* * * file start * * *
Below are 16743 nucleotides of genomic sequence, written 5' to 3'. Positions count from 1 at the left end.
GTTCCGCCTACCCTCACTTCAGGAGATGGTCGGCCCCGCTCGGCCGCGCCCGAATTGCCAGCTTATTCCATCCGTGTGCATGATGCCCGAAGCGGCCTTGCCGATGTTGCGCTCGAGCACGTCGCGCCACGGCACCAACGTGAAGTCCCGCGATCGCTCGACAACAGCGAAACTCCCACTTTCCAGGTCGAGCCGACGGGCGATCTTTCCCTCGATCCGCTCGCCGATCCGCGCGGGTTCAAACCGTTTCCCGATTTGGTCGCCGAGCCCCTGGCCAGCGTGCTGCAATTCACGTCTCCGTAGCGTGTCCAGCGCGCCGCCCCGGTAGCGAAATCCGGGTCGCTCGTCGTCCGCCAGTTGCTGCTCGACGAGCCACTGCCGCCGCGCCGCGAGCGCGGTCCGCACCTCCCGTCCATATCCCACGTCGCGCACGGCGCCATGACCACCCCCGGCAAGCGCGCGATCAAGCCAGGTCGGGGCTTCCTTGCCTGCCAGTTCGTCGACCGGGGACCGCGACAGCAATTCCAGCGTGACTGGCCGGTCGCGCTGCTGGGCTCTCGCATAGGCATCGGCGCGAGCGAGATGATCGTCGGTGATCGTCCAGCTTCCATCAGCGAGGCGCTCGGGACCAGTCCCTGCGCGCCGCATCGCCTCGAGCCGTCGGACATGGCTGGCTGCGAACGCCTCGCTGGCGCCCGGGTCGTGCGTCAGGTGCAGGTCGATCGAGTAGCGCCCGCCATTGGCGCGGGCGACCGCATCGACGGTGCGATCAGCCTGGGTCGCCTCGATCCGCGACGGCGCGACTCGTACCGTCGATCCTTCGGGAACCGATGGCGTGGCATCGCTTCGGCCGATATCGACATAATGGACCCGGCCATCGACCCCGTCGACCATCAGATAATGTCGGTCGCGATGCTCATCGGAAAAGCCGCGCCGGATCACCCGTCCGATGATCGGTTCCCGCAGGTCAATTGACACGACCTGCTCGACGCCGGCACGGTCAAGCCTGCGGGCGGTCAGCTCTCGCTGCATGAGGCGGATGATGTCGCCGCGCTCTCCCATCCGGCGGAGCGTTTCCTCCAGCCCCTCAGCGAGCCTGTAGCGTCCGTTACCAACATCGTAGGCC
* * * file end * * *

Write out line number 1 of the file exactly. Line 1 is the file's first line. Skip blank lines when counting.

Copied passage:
Below are 16743 nucleotides of genomic sequence, written 5' to 3'. Positions count from 1 at the left end.